The Guardian Supplement: Nanotechnology 2009 – Part 2

“Ask the Experts”: In an interview, Josep Samitier, Associate Director of IBEC, talks about the potential, the impact and the contributions of nanobiotechnology.

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Interview pdf

 

Q. What is the potential of using nanobiotechnology and what are its fields of application?

A. Nanobiotechnology is a very broad field of knowledge. It’s mainly based on the convergence of dimensions between nanotechnology-based materials or devices and basic components of biology such as biomolecules or cells. The main applications of nanobiotechnology are in the fields of healthcare, cosmetics, food and veterinary products.

Q. How does nanobiotechnology impact specifically on medicine as a field?

A. In recent years, the interest in basic knowledge of cell-substrate interaction has grown increasingly, as it has now been recognised to play a key role in the differences observed in cell behaviour when comparing in vitro and in vivo culturing. This represents a crucial factor in the fields of tissue engineering, drug development and regenerative medicine. Cells in their natural environment are surrounded by nanostructures when in contact with each other (membranes have nano-sized features) or with the extra-cellular matrix. The knowledge of these interactions is the basis for developing new and more suitable scaffolds for implants applied to tissue engineering. Moreover, in combination with the capabilities of stem cells we are at the beginning of a new era of clinical therapies based on regenerative medicine.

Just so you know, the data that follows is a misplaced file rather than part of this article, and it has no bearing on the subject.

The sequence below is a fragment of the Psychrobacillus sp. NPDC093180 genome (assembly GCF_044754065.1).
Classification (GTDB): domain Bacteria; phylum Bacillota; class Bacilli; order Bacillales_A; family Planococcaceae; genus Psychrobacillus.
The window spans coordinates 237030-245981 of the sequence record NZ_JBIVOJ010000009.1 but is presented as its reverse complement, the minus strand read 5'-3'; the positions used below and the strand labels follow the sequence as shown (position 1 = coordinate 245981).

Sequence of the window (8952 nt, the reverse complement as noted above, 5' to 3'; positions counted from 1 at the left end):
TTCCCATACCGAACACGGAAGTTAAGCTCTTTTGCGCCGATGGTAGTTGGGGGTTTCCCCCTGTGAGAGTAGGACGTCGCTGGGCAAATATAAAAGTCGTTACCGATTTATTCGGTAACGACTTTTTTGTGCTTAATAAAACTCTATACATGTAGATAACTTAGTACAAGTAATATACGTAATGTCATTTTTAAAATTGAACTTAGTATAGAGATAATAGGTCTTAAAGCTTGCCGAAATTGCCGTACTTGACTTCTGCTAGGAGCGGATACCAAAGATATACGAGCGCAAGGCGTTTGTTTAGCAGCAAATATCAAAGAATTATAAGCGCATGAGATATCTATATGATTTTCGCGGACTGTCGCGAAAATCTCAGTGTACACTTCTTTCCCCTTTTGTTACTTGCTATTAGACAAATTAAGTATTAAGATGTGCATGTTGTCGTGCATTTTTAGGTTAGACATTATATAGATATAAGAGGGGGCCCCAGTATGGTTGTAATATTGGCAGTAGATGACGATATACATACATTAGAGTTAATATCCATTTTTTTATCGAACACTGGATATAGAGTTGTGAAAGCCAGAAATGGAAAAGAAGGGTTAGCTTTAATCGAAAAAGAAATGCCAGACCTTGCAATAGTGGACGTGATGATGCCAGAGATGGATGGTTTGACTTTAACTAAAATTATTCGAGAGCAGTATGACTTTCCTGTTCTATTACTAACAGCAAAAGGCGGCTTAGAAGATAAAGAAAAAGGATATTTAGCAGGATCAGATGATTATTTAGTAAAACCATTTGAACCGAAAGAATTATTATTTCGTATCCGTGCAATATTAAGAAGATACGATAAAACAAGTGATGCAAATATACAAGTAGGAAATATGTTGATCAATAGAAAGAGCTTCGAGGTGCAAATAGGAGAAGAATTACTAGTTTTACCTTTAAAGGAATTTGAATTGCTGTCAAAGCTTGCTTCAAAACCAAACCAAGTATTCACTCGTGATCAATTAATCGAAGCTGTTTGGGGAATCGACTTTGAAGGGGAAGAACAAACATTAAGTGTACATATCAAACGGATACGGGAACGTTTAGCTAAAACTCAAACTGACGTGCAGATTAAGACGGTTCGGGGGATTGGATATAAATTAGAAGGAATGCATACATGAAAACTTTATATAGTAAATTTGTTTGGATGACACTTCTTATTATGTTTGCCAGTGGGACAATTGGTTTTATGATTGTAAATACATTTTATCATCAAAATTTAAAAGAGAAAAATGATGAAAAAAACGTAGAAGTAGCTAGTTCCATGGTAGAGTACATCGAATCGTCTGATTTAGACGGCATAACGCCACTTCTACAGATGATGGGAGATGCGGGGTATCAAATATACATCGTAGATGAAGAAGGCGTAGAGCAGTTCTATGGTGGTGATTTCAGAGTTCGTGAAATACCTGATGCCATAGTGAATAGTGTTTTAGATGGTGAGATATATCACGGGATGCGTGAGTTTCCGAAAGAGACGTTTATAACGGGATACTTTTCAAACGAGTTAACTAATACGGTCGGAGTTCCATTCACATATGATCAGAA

Q. How can nanotechnological devices contribute to living a longer and healthier life?

A. New diagnostics based on nanotechnology could offer an earlier and more personalised risk assessment before symptoms show up. It’s clear that the main advantage of nanomedicine on quality of life and healthcare budgets is earlier detection of a disease, leading to less severe and costly therapeutic demands, and an improved clinical result. Nanobiotechnology devices and procedures will provide crucial input for clinical decision-making and therapy planning by new in vitro and in vivo test and diagnosis lab-on-chip or imaging systems. Finally, nanotechnology can also improve therapeutic systems by means of the development of targeted drug delivery systems.